Susan: I was late for work that morning, rushing from Starbucks across six lanes of early morning commuter traffic to get to the office. There she was, lying on the sidewalk. I thought perhaps she was passed out from the drink. You get so many of them in this part of town, you see. I stepped over her and almost tripped. The heel of my shoe just sort of grazed her arm, which was stretched out with the hand in the gutter. If I’d had time, I would have stopped to see if she needed help or something. If I hadn’t been late, I would have phoned for an ambulance. I would have checked for a pulse. I would have lifted her head up into my lap. The administration assistant hates me because I’ve got a nose ring and I like to laugh every once in awhile. She’s got it in for me, and she watches the reception area all the time. I used to have dreams of being a school teacher, but my grades weren’t so good. I hate this goddamn job, but I was really lucky to get it. I can’t afford to be late anymore this month, not until my boyfriend gets himself back on his feet. I really wanted to stop to see if that woman was all right, you know.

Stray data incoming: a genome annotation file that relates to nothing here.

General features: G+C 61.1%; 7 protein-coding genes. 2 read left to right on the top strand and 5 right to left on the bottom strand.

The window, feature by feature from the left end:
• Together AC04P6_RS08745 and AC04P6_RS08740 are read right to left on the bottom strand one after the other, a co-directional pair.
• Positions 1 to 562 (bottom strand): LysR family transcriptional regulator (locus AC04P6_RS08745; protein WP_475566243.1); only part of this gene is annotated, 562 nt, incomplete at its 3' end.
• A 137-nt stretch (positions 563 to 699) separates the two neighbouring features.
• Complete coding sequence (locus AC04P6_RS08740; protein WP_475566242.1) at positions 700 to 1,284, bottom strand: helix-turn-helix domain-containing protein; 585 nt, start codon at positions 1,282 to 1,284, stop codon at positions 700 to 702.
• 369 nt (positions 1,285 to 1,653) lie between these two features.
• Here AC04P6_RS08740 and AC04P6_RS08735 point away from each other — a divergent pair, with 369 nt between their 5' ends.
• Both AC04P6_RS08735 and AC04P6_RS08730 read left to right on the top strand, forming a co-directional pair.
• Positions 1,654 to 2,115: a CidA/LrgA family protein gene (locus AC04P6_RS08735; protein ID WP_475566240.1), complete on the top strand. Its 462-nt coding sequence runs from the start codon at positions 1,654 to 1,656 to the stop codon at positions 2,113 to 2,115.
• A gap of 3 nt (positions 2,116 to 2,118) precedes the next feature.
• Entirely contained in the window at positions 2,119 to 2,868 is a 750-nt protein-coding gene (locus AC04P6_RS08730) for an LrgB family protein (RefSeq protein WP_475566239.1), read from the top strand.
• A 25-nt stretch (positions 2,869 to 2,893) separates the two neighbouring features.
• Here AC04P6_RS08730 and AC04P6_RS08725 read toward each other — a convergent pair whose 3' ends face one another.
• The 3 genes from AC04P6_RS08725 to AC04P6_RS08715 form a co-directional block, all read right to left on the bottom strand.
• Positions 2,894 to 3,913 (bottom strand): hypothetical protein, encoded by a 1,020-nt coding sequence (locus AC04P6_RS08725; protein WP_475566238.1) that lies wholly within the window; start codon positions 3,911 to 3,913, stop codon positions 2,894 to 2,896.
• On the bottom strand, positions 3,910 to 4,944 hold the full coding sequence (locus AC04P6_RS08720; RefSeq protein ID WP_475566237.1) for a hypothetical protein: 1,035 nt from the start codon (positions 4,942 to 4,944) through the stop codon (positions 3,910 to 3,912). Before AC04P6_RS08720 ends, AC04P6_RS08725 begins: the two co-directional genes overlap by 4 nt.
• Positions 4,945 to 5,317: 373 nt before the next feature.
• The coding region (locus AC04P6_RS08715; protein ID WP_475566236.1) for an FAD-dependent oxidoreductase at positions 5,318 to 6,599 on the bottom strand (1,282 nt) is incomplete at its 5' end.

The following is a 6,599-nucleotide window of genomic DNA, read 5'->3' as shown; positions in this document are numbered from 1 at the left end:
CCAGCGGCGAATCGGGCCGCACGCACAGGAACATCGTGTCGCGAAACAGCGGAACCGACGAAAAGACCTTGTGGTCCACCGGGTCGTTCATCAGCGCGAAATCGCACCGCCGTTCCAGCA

Tom: Yeah, I heard about it. We could see her from the office window. I saw some woman walk right over her body. I guess that’s what things are like in the city. Just like New York, now. She was probably homeless or living in one of those hotels they pay for by the night. The dead woman, I mean. It’s creepy seeing something like that right in the broad daylight, you know. Right where people are going about their business. It reminded me of a scene from the television show CSI. It took the cops forever to get there and put a sheet over her. It’s not really decent, having to watch something like that. They need to move those people out of the neighbourhood, somehow. Find a better place for them.
Susan: I had a dream last night. That woman was in it. I was six years old and wearing that dress with the yellow flowers. I was walking down the street and I saw the woman lying there. She was alive and moaning in her dreams, the way that my Dad says I used to do when I was really young. It was the strangest thing, but I stopped right in front of her. I bent down and I lifted her up. Lifted her right up in my arms. She must have weighed two hundred pounds, but I lifted her right up from the sidewalk and carried her to her home. The strangest thing. Imagine.